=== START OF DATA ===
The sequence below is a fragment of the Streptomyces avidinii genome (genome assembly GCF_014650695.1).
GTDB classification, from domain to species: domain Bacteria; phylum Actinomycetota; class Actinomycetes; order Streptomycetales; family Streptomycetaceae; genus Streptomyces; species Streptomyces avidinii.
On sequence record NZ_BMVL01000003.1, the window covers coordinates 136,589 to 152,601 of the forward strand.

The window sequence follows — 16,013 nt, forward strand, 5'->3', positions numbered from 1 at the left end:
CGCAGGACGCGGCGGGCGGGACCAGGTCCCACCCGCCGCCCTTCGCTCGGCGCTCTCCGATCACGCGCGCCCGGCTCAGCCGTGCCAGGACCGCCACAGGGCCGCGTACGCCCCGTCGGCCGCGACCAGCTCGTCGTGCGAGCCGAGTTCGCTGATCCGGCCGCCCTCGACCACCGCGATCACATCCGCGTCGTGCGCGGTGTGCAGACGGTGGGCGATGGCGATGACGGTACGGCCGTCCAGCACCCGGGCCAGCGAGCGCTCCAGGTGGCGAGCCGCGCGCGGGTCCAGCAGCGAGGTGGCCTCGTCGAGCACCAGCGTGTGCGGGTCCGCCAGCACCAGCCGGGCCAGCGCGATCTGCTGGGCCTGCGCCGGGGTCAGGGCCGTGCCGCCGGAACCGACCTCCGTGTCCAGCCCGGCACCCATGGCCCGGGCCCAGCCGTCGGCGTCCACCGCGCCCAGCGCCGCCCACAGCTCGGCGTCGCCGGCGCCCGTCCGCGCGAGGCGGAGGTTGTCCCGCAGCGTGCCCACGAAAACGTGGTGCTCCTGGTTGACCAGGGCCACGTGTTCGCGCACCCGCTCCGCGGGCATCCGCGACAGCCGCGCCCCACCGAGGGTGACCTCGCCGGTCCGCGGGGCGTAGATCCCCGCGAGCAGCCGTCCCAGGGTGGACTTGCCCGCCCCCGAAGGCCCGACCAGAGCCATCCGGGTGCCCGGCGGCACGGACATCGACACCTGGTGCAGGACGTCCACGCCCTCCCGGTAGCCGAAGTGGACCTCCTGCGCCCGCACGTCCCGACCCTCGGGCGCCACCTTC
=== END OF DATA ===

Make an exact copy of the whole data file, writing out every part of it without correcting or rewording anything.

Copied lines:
The sequence below is a fragment of the Streptomyces avidinii genome (genome assembly GCF_014650695.1).
GTDB classification, from domain to species: domain Bacteria; phylum Actinomycetota; class Actinomycetes; order Streptomycetales; family Streptomycetaceae; genus Streptomyces; species Streptomyces avidinii.
On sequence record NZ_BMVL01000003.1, the window covers coordinates 136,589 to 152,601 of the forward strand.

The window sequence follows — 16,013 nt, forward strand, 5'->3', positions numbered from 1 at the left end:
CGCAGGACGCGGCGGGCGGGACCAGGTCCCACCCGCCGCCCTTCGCTCGGCGCTCTCCGATCACGCGCGCCCGGCTCAGCCGTGCCAGGACCGCCACAGGGCCGCGTACGCCCCGTCGGCCGCGACCAGCTCGTCGTGCGAGCCGAGTTCGCTGATCCGGCCGCCCTCGACCACCGCGATCACATCCGCGTCGTGCGCGGTGTGCAGACGGTGGGCGATGGCGATGACGGTACGGCCGTCCAGCACCCGGGCCAGCGAGCGCTCCAGGTGGCGAGCCGCGCGCGGGTCCAGCAGCGAGGTGGCCTCGTCGAGCACCAGCGTGTGCGGGTCCGCCAGCACCAGCCGGGCCAGCGCGATCTGCTGGGCCTGCGCCGGGGTCAGGGCCGTGCCGCCGGAACCGACCTCCGTGTCCAGCCCGGCACCCATGGCCCGGGCCCAGCCGTCGGCGTCCACCGCGCCCAGCGCCGCCCACAGCTCGGCGTCGCCGGCGCCCGTCCGCGCGAGGCGGAGGTTGTCCCGCAGCGTGCCCACGAAAACGTGGTGCTCCTGGTTGACCAGGGCCACGTGTTCGCGCACCCGCTCCGCGGGCATCCGCGACAGCCGCGCCCCACCGAGGGTGACCTCGCCGGTCCGCGGGGCGTAGATCCCCGCGAGCAGCCGTCCCAGGGTGGACTTGCCCGCCCCCGAAGGCCCGACCAGAGCCATCCGGGTGCCCGGCGGCACGGACATCGACACCTGGTGCAGGACGTCCACGCCCTCCCGGTAGCCGAAGTGGACCTCCTGCGCCCGCACGTCCCGACCCTCGGGCGCCACCTTC